As Grateful Dead bids farewell, a look back at the band's screen legacy

The Grateful Dead have played their last shows, but their movies endure (with more on the way)

According to the old bumper stickers, "There is nothing like a Grateful Dead concert." For devotees of the enduring classic-rock band, then, the Dead's farewell stand at Chicago's Soldier Field over the holiday weekend truly marked the end of an era.

But even though Deadheads may never again experience the band live (barring a reversal or reunion down the line), the Dead has left behind a considerable screen legacy, one that includes illuminating concert footage, key soundtrack moments in feature films, several documentaries about the group and some upcoming projects, including one produced by Martin Scorsese.

Grateful Dead concert footage, which is meticulously cataloged and swapped by fans, runs the gamut from grainy early bootleg videos to polished TV and film productions. The quintessential chronicle remains "The Grateful Dead Movie," which was shot over the course of five San Francisco shows in 1974, just before an extended hiatus for the band, and released three years later.

Co-directed by Leon Gast ("When We Were Kings") and lead guitarist Jerry Garcia (who died in 1995), the film includes performances of such songs as "U.S. Blues," "One More Saturday Night" and "Sugar Magnolia." It also explores the then-burgeoning Deadhead movement. Former Grateful Dead manager Richard Loren told Rolling Stone in 2013, "Jerry was really proud of that movie," adding that Garcia was "in a creative zone" during that period.

Other notable Dead concert movies include "Sunshine Daydream" and "Downhill From Here."

On the narrative side, the Grateful Dead's music has often been employed for film soundtracks, usually to evoke the sound and spirit of 1960s and '70s counterculture. Movies like "More American Graffiti" and "A Walk on the Moon," for example, deployed Dead tunes to underscore their '60s settings. The 2012 indie "Peace, Love & Misunderstanding," starring Jane Fonda as a lifelong hippie reconnecting with her estranged daughter in present-day Woodstock, includes several Grateful Dead songs and a scene in which Fonda's character talks about attending a Dead concert.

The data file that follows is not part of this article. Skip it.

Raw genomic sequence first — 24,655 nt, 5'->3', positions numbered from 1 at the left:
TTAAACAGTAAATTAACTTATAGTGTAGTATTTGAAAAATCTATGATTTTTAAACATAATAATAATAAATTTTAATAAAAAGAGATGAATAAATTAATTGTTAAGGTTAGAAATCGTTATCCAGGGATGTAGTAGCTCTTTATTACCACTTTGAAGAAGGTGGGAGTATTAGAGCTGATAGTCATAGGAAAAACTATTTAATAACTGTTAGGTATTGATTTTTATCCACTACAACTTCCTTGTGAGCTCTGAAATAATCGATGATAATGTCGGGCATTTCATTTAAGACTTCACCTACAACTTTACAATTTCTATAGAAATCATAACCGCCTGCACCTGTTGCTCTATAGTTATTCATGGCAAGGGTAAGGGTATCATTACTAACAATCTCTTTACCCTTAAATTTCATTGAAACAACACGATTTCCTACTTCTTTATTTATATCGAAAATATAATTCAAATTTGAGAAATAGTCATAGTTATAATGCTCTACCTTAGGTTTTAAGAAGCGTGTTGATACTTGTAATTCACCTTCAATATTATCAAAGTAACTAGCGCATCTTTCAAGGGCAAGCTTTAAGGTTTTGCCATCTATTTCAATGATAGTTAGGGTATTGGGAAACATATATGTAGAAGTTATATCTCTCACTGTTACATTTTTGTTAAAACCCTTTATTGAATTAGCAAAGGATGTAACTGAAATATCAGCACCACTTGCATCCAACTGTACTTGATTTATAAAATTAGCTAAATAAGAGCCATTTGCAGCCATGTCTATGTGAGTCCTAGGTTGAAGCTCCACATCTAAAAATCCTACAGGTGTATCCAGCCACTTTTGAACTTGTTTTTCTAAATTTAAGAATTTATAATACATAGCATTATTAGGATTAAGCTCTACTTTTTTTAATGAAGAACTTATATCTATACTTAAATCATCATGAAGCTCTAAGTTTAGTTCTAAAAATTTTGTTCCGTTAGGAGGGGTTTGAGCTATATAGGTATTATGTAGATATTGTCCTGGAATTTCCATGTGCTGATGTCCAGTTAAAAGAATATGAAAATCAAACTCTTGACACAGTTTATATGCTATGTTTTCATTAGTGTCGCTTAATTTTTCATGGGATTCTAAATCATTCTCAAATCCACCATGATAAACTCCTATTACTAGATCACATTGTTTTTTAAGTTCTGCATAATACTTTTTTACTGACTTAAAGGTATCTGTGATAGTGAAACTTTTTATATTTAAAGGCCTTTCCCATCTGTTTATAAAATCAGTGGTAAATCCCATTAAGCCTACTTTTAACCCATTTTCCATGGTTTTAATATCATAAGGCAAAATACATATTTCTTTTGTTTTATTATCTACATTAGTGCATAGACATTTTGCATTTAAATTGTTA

Not that the band's music has been used only for history-evoking purposes: "St. Stephen," a song referencing the early Christian martyr, is heard during an early scene in Bennett Miller's true-crime drama "Foxcatcher." As Olympic wrestler Dave Schultz (Mark Ruffalo) weighs his brother's offer to accept the patronage of wealthy fan John du Pont (Steve Carell), the song hints at the potential sacrifice that awaits.

As a musical and cultural phenomenon, the Grateful Dead continues to intrigue filmmakers. Mike Fleiss told the story of band member and co-founder Bob Weir in "The Other One: The Long Strange Trip of Bob Weir," released by Netflix in May.

Meanwhile, Grateful Dead documentaries in the works include a yet-untitled project being directed by Amir Bar-Lev and produced by Scorsese, and Malcolm Leo's "This Is Jerry: The Movie," based on an unreleased interview with Garcia from 1987.

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